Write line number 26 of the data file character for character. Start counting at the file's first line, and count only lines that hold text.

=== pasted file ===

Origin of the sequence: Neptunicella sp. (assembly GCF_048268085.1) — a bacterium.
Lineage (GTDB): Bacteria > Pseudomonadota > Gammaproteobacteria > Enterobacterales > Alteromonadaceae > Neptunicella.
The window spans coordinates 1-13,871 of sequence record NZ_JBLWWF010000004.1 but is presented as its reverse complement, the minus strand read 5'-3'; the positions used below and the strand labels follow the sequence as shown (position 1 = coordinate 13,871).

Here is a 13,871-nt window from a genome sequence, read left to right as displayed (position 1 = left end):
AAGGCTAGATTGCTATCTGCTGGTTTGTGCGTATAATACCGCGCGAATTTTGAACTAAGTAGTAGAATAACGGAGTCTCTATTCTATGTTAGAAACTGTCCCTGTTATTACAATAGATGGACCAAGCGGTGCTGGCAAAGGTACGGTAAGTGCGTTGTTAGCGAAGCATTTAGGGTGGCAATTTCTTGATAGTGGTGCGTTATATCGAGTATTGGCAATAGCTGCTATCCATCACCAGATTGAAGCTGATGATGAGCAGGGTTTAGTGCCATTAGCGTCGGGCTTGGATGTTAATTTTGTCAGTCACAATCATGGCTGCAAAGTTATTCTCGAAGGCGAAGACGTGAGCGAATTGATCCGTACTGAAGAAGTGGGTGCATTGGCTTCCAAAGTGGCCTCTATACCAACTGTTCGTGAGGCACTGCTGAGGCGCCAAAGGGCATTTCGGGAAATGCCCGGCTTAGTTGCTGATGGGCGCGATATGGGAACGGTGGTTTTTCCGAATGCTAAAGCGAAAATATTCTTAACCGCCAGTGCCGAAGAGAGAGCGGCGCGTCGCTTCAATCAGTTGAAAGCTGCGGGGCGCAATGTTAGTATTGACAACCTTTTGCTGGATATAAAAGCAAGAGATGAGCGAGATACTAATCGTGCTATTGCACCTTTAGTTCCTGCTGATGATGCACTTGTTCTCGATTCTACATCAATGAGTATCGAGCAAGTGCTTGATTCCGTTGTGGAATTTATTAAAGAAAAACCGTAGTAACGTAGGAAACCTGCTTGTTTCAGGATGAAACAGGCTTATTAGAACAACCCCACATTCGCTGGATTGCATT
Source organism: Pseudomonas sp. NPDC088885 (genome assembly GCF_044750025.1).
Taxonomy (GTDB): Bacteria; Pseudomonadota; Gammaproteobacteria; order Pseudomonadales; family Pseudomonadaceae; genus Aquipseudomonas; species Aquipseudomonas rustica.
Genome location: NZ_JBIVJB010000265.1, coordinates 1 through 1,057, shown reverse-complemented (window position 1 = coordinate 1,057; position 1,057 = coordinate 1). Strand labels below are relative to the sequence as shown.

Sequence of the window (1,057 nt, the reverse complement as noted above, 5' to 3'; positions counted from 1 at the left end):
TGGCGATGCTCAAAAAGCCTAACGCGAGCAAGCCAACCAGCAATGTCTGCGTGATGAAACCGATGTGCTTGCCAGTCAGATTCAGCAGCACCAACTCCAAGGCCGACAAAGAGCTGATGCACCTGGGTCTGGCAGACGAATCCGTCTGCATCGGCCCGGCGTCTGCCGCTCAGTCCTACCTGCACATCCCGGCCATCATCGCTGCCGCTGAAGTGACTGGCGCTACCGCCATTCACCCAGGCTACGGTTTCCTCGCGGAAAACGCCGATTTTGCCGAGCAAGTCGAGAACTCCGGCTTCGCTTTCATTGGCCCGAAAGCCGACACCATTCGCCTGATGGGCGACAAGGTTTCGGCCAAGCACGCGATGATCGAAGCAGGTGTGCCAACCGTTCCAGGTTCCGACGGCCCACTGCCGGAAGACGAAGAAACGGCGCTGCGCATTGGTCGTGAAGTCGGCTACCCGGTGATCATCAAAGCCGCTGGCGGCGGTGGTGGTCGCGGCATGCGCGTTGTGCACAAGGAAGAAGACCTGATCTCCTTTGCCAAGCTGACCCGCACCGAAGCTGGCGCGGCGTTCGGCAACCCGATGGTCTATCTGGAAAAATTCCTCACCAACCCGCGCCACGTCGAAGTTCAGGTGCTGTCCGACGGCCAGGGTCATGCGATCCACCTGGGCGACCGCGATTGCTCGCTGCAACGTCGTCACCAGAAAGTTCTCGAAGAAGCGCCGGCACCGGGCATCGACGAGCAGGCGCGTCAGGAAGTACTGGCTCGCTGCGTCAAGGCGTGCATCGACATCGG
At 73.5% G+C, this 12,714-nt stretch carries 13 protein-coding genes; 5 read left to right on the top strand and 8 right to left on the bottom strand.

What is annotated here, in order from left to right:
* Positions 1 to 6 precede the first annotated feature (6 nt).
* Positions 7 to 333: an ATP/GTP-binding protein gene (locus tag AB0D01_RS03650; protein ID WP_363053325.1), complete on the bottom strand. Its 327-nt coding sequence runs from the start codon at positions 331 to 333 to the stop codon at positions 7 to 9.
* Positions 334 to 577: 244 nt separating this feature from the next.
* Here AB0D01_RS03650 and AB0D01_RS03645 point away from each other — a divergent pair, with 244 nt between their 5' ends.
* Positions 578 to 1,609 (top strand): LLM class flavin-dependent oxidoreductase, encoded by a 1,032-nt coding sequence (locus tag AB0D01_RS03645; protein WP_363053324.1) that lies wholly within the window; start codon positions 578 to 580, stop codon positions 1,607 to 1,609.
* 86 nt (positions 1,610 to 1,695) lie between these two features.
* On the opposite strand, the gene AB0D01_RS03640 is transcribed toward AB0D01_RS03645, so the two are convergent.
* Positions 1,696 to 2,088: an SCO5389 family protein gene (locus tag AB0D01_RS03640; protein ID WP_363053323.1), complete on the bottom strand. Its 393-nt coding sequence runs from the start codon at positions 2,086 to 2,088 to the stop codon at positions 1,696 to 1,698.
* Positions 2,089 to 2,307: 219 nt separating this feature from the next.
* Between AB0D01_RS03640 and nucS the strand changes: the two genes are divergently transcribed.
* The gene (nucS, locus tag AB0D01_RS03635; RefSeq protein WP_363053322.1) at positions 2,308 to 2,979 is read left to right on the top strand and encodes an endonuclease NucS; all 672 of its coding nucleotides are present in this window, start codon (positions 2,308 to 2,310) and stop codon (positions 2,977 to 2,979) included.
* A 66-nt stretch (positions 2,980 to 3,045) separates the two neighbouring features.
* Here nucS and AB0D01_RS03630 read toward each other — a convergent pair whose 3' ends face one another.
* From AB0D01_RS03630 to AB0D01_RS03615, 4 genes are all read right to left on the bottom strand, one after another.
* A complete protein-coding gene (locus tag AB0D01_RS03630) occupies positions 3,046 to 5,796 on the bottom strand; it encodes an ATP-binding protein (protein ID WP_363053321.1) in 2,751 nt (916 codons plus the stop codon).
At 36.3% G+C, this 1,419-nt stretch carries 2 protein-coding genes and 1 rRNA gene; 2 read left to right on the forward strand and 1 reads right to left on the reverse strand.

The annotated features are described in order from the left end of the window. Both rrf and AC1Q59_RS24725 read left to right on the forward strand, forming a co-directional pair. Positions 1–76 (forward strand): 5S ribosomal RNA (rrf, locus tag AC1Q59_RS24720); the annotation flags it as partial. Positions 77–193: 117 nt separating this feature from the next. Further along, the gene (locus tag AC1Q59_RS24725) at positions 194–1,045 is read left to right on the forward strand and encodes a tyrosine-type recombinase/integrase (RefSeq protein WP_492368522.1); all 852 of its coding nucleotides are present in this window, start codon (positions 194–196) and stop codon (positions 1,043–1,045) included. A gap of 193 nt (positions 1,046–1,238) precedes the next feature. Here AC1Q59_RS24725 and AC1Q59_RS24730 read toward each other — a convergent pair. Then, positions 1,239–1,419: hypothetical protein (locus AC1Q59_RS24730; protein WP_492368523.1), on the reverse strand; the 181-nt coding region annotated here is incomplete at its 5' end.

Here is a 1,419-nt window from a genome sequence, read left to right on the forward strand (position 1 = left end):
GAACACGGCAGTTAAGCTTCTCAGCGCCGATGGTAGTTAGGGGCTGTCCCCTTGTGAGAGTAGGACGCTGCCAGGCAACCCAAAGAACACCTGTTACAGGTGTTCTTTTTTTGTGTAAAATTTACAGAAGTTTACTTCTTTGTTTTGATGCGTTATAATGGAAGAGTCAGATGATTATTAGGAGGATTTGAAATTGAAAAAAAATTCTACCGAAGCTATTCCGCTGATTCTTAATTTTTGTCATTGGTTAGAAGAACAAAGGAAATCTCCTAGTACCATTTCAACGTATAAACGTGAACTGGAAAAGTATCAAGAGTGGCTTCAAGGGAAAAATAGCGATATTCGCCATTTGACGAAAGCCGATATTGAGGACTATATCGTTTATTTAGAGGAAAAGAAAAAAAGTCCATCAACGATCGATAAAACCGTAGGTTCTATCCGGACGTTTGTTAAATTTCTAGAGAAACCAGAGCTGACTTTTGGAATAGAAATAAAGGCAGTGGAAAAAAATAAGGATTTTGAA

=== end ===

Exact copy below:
* From AB0D01_RS03630 to AB0D01_RS03615, 4 genes are all read right to left on the bottom strand, one after another.